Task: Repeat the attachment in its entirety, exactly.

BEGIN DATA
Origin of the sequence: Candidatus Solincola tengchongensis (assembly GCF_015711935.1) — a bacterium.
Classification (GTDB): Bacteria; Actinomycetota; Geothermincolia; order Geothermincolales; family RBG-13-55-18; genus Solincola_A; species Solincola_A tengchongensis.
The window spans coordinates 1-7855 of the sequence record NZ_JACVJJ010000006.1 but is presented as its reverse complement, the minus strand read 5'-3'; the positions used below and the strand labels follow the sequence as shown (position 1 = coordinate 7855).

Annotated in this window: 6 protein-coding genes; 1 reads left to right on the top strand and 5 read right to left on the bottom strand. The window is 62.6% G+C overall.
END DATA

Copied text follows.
Origin of the sequence: Candidatus Solincola tengchongensis (assembly GCF_015711935.1) — a bacterium.
Classification (GTDB): Bacteria; Actinomycetota; Geothermincolia; order Geothermincolales; family RBG-13-55-18; genus Solincola_A; species Solincola_A tengchongensis.
The window spans coordinates 1-7855 of the sequence record NZ_JACVJJ010000006.1 but is presented as its reverse complement, the minus strand read 5'-3'; the positions used below and the strand labels follow the sequence as shown (position 1 = coordinate 7855).

Annotated in this window: 6 protein-coding genes; 1 reads left to right on the top strand and 5 read right to left on the bottom strand. The window is 62.6% G+C overall.